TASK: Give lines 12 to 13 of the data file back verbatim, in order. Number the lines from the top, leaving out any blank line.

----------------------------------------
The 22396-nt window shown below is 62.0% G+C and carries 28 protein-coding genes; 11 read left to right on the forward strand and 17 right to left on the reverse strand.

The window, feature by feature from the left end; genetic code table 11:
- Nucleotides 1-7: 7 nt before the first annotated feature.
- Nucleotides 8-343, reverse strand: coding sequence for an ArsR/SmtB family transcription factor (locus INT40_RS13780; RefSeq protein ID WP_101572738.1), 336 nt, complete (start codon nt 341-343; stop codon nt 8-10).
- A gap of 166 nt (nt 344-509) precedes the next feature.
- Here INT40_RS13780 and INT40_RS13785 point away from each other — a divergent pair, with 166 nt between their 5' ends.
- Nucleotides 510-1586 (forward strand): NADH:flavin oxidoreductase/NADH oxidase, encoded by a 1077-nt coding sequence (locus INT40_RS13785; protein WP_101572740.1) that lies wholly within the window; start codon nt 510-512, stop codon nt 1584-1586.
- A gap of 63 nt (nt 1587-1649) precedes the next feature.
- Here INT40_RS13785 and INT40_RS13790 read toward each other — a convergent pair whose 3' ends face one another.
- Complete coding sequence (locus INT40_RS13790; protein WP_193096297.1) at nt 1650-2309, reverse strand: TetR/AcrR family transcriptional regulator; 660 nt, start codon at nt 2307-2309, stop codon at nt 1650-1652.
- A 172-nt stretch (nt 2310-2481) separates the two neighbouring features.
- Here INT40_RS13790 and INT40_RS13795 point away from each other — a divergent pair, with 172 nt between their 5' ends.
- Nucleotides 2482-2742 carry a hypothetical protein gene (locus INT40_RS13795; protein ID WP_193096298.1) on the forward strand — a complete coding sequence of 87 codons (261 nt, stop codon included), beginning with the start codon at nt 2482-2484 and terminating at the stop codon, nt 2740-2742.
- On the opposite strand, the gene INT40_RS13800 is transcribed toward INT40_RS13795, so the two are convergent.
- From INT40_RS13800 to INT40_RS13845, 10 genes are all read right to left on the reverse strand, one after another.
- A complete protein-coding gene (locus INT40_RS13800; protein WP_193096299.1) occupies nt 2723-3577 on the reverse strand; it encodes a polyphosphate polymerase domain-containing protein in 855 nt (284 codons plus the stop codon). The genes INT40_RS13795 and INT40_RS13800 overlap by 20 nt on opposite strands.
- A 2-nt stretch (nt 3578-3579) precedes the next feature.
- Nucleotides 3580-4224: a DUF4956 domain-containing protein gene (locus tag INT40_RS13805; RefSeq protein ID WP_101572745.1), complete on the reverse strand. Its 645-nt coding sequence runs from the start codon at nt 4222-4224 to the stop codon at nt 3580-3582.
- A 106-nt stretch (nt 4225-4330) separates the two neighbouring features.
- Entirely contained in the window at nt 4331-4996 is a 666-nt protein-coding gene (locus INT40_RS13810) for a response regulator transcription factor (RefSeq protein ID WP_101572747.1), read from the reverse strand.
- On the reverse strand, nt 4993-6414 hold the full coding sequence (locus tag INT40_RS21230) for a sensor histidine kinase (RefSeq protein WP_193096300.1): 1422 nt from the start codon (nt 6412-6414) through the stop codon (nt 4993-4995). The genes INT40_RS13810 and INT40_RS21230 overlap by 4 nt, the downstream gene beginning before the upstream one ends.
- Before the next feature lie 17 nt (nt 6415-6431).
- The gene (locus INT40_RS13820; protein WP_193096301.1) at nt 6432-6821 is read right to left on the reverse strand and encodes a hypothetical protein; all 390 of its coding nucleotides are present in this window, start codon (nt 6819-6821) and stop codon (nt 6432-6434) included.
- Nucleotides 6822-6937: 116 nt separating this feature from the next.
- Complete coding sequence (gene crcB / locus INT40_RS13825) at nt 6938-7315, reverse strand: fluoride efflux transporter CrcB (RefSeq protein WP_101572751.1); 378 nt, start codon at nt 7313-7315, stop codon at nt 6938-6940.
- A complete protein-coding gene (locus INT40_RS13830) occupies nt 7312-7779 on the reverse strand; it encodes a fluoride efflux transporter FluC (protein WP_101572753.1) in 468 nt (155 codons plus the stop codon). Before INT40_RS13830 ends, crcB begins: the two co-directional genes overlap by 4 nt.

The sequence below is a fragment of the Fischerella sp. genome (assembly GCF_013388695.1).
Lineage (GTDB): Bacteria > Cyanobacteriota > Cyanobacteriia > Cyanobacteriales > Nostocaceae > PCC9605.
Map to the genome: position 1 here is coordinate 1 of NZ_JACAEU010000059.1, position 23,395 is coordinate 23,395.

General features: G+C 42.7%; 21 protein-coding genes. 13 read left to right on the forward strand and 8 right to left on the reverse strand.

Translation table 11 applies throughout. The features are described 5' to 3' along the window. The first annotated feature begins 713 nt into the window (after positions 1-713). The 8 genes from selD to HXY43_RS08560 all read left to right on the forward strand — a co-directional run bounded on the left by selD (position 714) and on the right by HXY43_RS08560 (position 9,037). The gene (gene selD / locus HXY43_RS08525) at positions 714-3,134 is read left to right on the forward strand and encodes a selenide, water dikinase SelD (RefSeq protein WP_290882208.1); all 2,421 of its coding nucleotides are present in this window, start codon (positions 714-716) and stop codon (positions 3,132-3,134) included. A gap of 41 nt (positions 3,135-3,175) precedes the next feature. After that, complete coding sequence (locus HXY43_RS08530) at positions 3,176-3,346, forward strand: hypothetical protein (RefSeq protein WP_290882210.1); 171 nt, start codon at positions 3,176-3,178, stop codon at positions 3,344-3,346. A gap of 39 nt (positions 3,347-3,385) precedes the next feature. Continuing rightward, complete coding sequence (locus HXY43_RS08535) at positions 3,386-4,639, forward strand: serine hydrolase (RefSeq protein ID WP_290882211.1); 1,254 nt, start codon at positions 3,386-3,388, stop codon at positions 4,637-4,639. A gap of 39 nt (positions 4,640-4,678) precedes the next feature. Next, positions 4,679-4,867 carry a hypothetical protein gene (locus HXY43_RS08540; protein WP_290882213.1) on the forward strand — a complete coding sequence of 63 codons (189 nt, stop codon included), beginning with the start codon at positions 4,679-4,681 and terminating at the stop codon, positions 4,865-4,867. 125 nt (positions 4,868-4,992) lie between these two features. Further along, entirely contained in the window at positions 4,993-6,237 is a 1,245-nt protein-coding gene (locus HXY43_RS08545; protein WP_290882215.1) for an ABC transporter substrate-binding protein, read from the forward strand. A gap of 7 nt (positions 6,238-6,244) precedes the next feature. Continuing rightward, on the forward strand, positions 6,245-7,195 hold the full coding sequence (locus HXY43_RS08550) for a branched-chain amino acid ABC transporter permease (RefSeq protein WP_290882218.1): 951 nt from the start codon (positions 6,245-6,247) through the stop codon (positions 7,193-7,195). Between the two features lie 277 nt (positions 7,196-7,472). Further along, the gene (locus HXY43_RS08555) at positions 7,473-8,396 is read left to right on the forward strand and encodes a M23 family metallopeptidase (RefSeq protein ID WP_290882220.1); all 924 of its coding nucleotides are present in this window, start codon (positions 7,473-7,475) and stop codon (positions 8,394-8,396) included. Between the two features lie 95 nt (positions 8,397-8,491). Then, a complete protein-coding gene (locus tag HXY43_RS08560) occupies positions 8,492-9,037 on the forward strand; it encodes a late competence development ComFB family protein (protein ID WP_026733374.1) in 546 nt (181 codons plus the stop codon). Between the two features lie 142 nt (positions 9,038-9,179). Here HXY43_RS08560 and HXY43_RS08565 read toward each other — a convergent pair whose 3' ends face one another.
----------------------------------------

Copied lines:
- Here INT40_RS13790 and INT40_RS13795 point away from each other — a divergent pair, with 172 nt between their 5' ends.
- Nucleotides 2482-2742 carry a hypothetical protein gene (locus INT40_RS13795; protein ID WP_193096298.1) on the forward strand — a complete coding sequence of 87 codons (261 nt, stop codon included), beginning with the start codon at nt 2482-2484 and terminating at the stop codon, nt 2740-2742.